In case you haven’t been following the Ed O’Bannon case, well, at all, here’s a succinct explanation of what’s happened, courtesy of Ben Strauss.
“Ed O’Bannon sees his name on a video game five years ago, (sneaker guru) Sonny Vaccaro introduces him to this anti-trust lawyer named Michael Hausfeld and they filed the suit in July 2009 in California in the ninth circuit court,” the New York Times writer said on Ferrall on the Bench. “After a maze of pre-trial hearings and countless attempts by the NCAA to dismiss the case, it’s a trial. You have three weeks of basically the NCAA on trial. The highlight of that is Mark Emmert (testifying in court Thursday). You’ve had people waiting for decades to see the president of the NCAA have to defend the college-sports model in a court of law under oath, cross-examined by a very skilled lawyer.”
That lawyer is Bill Isaacson, who has worked on several anti-trust lawsuits in the last 15 years.
“He’s no stranger to this type of litigation,” Strauss said.
That was apparent Thursday, as Isaacson went right at Emmert.
“This isn’t a jury trial,” Strauss clarified. “This is one judge (Claudia Wilken) that’s going to decide this. So there’s not a lot of . . . opening statements and lawyer talk and scenes out of Law & Order and that stuff. But basically, the plan (Thursday) was death by a thousand cuts.”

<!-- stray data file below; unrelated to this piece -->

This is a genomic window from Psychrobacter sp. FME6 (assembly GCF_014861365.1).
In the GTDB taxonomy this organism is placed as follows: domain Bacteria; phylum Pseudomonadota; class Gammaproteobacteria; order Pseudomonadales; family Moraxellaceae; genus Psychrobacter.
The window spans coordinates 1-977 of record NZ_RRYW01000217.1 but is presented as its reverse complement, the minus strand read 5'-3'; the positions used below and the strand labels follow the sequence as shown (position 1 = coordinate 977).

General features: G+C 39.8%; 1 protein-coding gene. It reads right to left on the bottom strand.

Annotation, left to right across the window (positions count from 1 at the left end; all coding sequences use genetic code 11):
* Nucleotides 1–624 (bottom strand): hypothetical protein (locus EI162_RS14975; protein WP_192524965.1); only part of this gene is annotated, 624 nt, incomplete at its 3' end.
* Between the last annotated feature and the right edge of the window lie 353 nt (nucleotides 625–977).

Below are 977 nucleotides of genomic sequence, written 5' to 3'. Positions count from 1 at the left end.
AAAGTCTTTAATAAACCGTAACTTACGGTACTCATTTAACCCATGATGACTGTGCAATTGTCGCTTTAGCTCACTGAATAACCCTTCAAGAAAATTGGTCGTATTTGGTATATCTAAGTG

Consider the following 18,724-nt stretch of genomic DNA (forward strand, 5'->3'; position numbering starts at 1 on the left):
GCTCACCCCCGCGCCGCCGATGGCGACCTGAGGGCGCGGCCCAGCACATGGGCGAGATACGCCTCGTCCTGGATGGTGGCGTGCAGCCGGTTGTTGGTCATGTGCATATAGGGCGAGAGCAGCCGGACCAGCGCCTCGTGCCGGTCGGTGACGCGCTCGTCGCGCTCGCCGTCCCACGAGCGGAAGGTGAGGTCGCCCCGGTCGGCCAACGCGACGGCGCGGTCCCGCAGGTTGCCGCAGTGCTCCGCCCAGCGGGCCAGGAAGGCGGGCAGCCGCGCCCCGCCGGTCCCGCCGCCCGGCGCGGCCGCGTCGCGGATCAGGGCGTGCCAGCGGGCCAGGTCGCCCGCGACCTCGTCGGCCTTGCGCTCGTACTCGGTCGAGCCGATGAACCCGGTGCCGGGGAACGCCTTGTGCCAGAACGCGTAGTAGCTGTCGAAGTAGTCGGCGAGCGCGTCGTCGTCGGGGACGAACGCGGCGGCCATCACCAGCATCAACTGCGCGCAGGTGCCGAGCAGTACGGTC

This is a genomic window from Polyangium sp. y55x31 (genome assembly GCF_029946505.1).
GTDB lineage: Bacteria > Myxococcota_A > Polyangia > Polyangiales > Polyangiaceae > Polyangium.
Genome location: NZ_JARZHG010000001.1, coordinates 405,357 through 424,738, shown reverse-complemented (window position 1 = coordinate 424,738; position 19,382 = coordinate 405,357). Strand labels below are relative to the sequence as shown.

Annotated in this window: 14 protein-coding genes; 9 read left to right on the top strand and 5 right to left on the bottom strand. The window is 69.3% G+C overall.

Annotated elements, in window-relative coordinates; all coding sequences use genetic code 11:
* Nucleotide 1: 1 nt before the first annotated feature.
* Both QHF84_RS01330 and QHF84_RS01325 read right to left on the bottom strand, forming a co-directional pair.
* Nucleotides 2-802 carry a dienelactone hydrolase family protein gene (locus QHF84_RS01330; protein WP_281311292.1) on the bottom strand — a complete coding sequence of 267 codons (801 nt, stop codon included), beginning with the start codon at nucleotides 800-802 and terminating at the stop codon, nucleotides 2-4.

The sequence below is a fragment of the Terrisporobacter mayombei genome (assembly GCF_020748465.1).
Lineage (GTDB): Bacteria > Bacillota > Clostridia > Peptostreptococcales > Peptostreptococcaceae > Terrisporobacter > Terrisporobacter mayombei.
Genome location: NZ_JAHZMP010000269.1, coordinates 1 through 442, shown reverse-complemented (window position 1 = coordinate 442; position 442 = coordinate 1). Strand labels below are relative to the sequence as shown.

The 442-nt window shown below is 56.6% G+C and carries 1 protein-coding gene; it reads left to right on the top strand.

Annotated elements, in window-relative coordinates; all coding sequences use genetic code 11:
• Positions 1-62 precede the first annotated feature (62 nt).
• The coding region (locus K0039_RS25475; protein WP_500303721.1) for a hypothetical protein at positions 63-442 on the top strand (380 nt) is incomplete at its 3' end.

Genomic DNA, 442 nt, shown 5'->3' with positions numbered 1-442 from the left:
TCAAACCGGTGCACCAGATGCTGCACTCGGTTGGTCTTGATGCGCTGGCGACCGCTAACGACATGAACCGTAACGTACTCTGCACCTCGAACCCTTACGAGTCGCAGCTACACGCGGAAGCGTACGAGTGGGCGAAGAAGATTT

Isaacson called attention to several internal emails sent within the NCAA about revenue sharing and commercialism. Several emails admitted the hypocrisy of college sports (i.e. an unpaid work force in a billion-dollar industry).
“It’s showing that the NCAA has been aware of these issues for a long time, they’ve thought about acting and they haven’t,” Strauss said. “And now they’re in court.”
But will the NCAA lose? Will it have to pay players?
“You’re getting a decision on this case this summer, so before the football season starts this fall, you’re going to have a decision on the O’Bannon case,” Emmert said. “That doesn’t mean anything is going to change for this football season – because the NCAA or the O’Bannon lawyers, whoever loses, is going to appeal. They’re going to appeal to the appellate court and likely to the Supreme Court. And meanwhile, you have a slew of other anti-trust suits coming at the NCAA.”
One of those suits involves New York sports labor attorney Jeffrey Kessler, who is arguing that the NCAA has unlawfully capped player compensation at the value of an athletic scholarship.
“At some point, this is going to change,” Strauss said. “It’s probably not going to change as soon as this trial ends, but one of these cases is likely going to get to the Supreme Court, and at that point, the Supreme Court (will decide what’s going to happen). But there’s going to be changes.”
And they may come from the O’Bannon case.
Emmert said Thursday that college athletes cannot pitch products because commercialism would corrupt them. Isaacson then showed Emmert photos of Emmert wearing Nike gear and photos of product logos behind players at press conferences, for example.
If students make a living off marketing, Emmert said, then they’re not students anymore.
But is that exploitation, Judge Wilken asked, or is that something that you just don’t want?
Said Strauss, “That question coming from the judge was telling.”